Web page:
Yes, I'm a new dad and self-confessed kid bore - isn't everyone with their first child? All babies look like Winston Churchill when they're born, but we're convinced they are the most exquisite things we've ever seen. I was therefore interested in a new magazine that's just come out, Dad. I mean, who's ever considered us dads before? It's always been Mother & Baby and Bumps & Babies.
It seems to make sense to have a magazine dedicated to my new obsession and I liked the fact they'd resisted the temptation to call it something tricksy - What Child? or Fatherhood Today may have not have been quite so alluring.
So what about the magazine? Well, it's beautifully produced (if a little thin), well-written and had a fair few articles that caught my eye, especially the kid kit article that showcased everything from hi-tech cameras to nappy stackers. And with two little blighters "performing" several times a day, it's sad but true that I was genuinely interested. There was also the "Are you ready to be a father?" quiz (I failed miserably) and, of course, the interview with "Britain's favourite dad", Mr Beckham. Dad is, apparently, going to be published bi-annually, which I think is probably a good call as finding sufficient compelling material more frequently could prove tough.
From an advertiser's point of view, it seems to make sense. A clearly defined target audience, linked attitudinally and, I suspect, demographically.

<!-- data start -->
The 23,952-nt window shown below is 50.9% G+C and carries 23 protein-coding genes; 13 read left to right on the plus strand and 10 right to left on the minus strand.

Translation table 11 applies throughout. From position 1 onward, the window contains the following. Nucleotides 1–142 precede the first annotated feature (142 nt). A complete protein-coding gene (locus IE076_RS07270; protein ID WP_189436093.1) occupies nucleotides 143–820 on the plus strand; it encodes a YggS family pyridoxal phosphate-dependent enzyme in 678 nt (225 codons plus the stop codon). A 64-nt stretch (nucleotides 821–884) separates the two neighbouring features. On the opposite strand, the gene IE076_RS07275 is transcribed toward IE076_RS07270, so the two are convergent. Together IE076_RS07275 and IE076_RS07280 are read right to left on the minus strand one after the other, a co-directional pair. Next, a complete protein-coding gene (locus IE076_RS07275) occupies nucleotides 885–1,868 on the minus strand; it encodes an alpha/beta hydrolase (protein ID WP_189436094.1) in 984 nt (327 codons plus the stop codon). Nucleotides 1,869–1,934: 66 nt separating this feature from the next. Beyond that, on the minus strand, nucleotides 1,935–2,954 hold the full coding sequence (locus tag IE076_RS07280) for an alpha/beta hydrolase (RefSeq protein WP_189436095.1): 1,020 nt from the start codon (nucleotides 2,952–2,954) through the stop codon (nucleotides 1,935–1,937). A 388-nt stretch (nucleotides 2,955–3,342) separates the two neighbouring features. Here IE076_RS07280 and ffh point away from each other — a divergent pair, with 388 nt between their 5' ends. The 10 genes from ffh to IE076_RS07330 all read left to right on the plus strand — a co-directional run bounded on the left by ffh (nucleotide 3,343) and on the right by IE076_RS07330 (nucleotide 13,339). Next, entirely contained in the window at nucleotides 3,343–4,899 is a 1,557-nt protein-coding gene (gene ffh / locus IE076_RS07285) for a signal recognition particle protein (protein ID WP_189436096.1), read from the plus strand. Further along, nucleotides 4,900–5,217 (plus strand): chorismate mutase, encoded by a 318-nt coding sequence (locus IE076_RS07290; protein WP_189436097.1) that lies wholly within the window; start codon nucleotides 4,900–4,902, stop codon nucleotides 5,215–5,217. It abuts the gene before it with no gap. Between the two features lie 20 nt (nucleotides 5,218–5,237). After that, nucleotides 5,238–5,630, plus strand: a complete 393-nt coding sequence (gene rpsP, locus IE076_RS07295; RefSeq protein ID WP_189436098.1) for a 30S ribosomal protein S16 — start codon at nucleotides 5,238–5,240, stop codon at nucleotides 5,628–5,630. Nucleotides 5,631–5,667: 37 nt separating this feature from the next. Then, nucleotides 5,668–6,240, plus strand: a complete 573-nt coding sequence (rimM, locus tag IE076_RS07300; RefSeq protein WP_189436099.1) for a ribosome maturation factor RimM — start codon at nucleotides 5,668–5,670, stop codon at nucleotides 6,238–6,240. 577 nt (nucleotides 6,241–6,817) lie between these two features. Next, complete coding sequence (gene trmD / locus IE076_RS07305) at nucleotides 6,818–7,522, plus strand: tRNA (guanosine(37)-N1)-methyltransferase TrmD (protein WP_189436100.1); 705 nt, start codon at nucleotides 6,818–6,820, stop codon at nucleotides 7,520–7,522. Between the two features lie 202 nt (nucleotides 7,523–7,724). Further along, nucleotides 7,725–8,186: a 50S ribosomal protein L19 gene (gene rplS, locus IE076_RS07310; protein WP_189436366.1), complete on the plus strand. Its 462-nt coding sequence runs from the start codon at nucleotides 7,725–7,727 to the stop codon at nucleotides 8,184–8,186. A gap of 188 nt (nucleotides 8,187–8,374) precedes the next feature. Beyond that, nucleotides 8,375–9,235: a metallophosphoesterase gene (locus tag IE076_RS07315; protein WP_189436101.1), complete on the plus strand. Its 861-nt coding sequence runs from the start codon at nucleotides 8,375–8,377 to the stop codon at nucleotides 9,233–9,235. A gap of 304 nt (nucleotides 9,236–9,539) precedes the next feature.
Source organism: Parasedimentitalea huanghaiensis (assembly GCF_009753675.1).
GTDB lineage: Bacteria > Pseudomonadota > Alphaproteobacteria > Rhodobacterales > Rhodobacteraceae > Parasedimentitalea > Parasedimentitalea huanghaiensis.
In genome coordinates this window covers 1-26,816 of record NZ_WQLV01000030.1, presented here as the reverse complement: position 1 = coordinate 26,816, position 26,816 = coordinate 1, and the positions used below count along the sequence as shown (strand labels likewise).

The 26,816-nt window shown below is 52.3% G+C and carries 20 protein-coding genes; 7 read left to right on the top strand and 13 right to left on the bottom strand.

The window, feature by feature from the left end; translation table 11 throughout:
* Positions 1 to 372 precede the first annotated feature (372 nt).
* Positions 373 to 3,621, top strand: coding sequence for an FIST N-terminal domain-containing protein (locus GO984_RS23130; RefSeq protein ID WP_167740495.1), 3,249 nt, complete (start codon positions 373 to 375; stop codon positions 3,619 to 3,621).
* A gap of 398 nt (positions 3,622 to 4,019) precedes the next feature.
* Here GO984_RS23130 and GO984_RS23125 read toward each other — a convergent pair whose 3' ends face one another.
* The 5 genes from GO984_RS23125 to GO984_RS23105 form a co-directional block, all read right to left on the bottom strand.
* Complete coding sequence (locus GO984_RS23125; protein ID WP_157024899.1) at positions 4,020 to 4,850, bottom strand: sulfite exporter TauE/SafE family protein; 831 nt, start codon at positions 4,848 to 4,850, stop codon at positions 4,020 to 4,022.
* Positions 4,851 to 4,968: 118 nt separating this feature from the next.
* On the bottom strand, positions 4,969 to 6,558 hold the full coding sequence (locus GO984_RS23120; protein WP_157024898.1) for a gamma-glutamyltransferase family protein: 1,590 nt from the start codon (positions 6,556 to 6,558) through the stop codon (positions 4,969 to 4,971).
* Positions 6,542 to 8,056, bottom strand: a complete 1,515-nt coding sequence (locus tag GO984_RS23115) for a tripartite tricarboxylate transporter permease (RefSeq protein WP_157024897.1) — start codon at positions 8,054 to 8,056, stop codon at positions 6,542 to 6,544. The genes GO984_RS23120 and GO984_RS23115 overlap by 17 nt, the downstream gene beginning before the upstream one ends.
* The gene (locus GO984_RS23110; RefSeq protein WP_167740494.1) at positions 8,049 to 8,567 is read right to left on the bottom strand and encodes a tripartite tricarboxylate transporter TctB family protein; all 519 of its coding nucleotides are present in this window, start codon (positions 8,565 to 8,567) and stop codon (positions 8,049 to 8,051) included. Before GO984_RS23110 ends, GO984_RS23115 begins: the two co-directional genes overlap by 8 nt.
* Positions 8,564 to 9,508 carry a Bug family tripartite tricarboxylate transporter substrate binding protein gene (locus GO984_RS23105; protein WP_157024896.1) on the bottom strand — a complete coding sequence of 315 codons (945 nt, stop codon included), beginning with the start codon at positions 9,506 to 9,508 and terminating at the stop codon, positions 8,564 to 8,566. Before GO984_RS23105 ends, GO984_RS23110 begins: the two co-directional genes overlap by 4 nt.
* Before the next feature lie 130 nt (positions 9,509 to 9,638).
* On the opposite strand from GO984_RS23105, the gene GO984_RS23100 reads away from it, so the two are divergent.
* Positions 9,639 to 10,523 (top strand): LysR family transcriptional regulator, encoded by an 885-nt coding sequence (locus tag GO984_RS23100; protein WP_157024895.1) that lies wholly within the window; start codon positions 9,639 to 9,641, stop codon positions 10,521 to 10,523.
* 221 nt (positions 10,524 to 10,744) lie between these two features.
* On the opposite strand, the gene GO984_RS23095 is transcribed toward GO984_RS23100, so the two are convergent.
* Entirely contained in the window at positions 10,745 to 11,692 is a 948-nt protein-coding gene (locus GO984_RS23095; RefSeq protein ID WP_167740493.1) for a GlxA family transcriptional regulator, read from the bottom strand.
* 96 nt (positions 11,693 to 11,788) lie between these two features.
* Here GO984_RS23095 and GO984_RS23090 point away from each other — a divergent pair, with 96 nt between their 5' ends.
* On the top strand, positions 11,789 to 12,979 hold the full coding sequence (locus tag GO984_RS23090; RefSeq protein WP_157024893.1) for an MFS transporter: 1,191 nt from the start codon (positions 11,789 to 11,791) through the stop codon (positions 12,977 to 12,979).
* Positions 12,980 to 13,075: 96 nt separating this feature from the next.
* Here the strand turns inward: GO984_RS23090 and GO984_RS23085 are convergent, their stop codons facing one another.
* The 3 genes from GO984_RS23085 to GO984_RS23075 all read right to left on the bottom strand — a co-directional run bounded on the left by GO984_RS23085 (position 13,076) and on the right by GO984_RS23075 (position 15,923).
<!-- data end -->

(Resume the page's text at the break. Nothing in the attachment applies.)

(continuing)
So for advertisers such as Land Rover, which is attempting to sweeten the bitter pill of dumping the two-door convertible for something a little more "sensible", it will be a hard-working environment. Similarly for Sony - a ready excuse to upgrade your electrical equipment being one of the hidden thrills of parenthood.
So, overall, a pretty good read that addresses a topic those other men's mags don't even attempt to cover. I was particularly impressed that they even managed to get the lads' mags stalwart of a naked "totty shot" in, even if it was rather worthily dressed up in an advice column from a midwife.
There is, however, one slight hitch with the whole premise - since we've had the babies I rarely get a minute to pick up magazines. Ah well ... did I mention that the girls are now crawling. What on earth will I do when they're walking?
When not on "dad duty", Andrew McGuinness finds time to be the chief executive of TBWA/London.
Frequency: Twice yearly
Cover price: £2 (also available free from ante-natal clinics)
Initial print run: 145,000 (rising to 300,000 for the spring 2004 issue)
Full-page colour ad rate: £5,000
Advertisers include: Land Rover, Dolce & Gabbana Junior, Armani Kids,